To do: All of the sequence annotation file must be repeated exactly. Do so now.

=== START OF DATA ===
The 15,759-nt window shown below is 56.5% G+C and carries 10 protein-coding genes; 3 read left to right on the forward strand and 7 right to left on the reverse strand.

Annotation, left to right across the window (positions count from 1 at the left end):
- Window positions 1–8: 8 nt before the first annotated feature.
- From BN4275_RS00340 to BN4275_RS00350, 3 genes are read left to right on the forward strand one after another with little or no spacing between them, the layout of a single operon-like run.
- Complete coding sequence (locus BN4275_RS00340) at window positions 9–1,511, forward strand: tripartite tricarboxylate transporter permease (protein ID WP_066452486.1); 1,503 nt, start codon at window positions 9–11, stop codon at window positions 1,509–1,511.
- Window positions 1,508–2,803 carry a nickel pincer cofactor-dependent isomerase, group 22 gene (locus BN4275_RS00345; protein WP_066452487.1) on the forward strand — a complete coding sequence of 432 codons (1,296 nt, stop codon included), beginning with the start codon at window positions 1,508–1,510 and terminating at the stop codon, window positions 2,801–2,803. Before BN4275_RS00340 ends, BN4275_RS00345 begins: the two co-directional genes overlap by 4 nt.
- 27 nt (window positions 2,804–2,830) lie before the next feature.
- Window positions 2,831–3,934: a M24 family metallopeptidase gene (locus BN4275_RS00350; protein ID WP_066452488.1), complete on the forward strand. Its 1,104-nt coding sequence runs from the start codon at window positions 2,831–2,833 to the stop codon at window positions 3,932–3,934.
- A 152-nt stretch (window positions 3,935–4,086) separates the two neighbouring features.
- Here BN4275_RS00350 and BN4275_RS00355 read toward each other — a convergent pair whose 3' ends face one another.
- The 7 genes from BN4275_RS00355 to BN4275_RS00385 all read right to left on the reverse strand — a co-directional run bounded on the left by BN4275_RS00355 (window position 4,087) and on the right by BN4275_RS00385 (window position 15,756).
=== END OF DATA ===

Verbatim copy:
The 15,759-nt window shown below is 56.5% G+C and carries 10 protein-coding genes; 3 read left to right on the forward strand and 7 right to left on the reverse strand.

Annotation, left to right across the window (positions count from 1 at the left end):
- Window positions 1–8: 8 nt before the first annotated feature.
- From BN4275_RS00340 to BN4275_RS00350, 3 genes are read left to right on the forward strand one after another with little or no spacing between them, the layout of a single operon-like run.
- Complete coding sequence (locus BN4275_RS00340) at window positions 9–1,511, forward strand: tripartite tricarboxylate transporter permease (protein ID WP_066452486.1); 1,503 nt, start codon at window positions 9–11, stop codon at window positions 1,509–1,511.
- Window positions 1,508–2,803 carry a nickel pincer cofactor-dependent isomerase, group 22 gene (locus BN4275_RS00345; protein WP_066452487.1) on the forward strand — a complete coding sequence of 432 codons (1,296 nt, stop codon included), beginning with the start codon at window positions 1,508–1,510 and terminating at the stop codon, window positions 2,801–2,803. Before BN4275_RS00340 ends, BN4275_RS00345 begins: the two co-directional genes overlap by 4 nt.
- 27 nt (window positions 2,804–2,830) lie before the next feature.
- Window positions 2,831–3,934: a M24 family metallopeptidase gene (locus BN4275_RS00350; protein ID WP_066452488.1), complete on the forward strand. Its 1,104-nt coding sequence runs from the start codon at window positions 2,831–2,833 to the stop codon at window positions 3,932–3,934.
- A 152-nt stretch (window positions 3,935–4,086) separates the two neighbouring features.
- Here BN4275_RS00350 and BN4275_RS00355 read toward each other — a convergent pair whose 3' ends face one another.
- The 7 genes from BN4275_RS00355 to BN4275_RS00385 all read right to left on the reverse strand — a co-directional run bounded on the left by BN4275_RS00355 (window position 4,087) and on the right by BN4275_RS00385 (window position 15,756).